(I was so scandalized by this that I could only retain my good opinion of the Jesuits by meditating on the exquisite Baroque churches they had built, their role in the court of Louis XIV, and their presence as chaplains on the ships of the Spanish Armada. But that’s another story.)
As I chewed this biblical cud at Communion time, something else happened that brought home to me the reasons for my resistance. A mother was hauling her squirming, adorable two-year-old blonde daughter up the aisle. The child, with the face of a Renaissance angel, was terrified, and squalled with perfect clarity that echoed off the walls. “But what about my toys? I want my toys!” She was scared to leave them behind, afraid her trip up to the altar of the Lord would take some joys out of her youth.
St. Augustine might have muttered to himself (as he did when he spoke of crying infants) that original sin was clearly operative even before the age of reason. But I had a different reaction: I wanted to run up and kiss the little girl. Her reaction to leaving the pew echoed my feelings about the reading. Her fear was palpable, and her mother kindly reassured her that her toys would still be there when they got back. (How unlike certain parishes I remember from NYC . . .)
And I couldn’t help thinking: Doesn’t God feel the same way toward us? While surely there is evidence of the Fall in the inordinate, obsessive attitudes we can take toward earthly pleasures — aren’t they also thumbprints left behind when He created us? If pleasures are only put here as hurdles for us to jump over, snares we are meant to renounce, then how can we justify offering them to our children, our friends, our lovers? Most of the simple acts of kindness and charity we perform in daily life consist of giving each other such pleasures — cooking a tasty meal, providing a spouse the pleasure of . . . well, let’s just say a back rub. If the truly Christian thing is to disdain and despise such things, and suffering is (as the Rev. Frederick Faber once was bold enough to write) “the only currency acceptable in Heaven,” then what business have we making the lives of others more pleasant?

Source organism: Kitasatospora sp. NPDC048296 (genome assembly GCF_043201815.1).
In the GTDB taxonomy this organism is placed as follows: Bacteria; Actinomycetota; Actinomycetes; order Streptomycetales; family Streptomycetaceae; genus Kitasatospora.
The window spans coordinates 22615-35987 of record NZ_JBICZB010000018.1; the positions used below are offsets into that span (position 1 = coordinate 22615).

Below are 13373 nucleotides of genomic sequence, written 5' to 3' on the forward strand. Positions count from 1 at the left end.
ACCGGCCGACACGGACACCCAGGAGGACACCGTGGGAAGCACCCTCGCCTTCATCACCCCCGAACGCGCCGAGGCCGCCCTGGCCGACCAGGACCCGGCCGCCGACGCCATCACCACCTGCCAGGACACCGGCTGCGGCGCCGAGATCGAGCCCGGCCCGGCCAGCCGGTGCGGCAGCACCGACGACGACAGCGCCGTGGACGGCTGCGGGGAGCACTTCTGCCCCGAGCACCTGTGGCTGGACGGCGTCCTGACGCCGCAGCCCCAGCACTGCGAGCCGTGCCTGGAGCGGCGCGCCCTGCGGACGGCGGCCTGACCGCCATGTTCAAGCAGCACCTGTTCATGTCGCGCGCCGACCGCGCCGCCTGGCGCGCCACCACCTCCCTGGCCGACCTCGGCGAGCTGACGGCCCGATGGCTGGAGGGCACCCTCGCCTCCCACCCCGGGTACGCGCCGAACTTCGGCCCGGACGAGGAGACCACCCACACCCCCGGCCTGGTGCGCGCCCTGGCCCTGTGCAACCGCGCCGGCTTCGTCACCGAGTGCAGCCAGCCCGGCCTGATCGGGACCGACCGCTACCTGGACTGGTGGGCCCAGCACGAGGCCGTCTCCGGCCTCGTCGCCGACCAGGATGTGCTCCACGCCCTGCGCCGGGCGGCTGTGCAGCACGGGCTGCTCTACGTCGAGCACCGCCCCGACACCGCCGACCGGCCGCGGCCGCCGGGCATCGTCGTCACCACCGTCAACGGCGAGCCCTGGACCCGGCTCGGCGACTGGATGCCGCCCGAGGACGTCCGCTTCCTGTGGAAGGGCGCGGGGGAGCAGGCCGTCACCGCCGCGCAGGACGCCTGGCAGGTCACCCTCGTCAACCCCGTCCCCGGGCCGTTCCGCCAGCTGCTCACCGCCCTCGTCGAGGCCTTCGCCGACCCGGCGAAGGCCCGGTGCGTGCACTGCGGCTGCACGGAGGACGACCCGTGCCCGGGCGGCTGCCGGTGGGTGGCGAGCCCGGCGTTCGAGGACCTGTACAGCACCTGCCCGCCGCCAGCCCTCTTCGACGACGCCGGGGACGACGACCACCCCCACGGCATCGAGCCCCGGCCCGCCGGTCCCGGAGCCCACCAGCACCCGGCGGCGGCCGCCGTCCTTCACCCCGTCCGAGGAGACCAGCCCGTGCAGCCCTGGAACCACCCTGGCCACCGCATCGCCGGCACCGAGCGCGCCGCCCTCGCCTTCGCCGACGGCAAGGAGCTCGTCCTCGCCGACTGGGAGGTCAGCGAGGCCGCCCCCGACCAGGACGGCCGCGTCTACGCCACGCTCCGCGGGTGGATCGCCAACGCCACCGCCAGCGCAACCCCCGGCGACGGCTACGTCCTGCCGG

I’ve written before, with blistering sarcasm:
If suffering is such a good thing, why keep it to ourselves? If it’s the key to salvation, we should be spreading it, far and wide. Instead of serving as the single largest social welfare agency in the world — running hospitals, clinics, hospices, and shelters on six continents — all with the goal of diminishing suffering, the Church ought to be promoting it.
This tension between the wholesome, animal drives God implanted in us through His creation and the call of Christian perfection isn’t one I can resolve in the next 20 seconds, so I’ll leave it to the reader to sort out the conflict between the apostolic aspirations of serious Christians and the innocence of a child, “for of such is the kingdom of God” (Lk 18:16).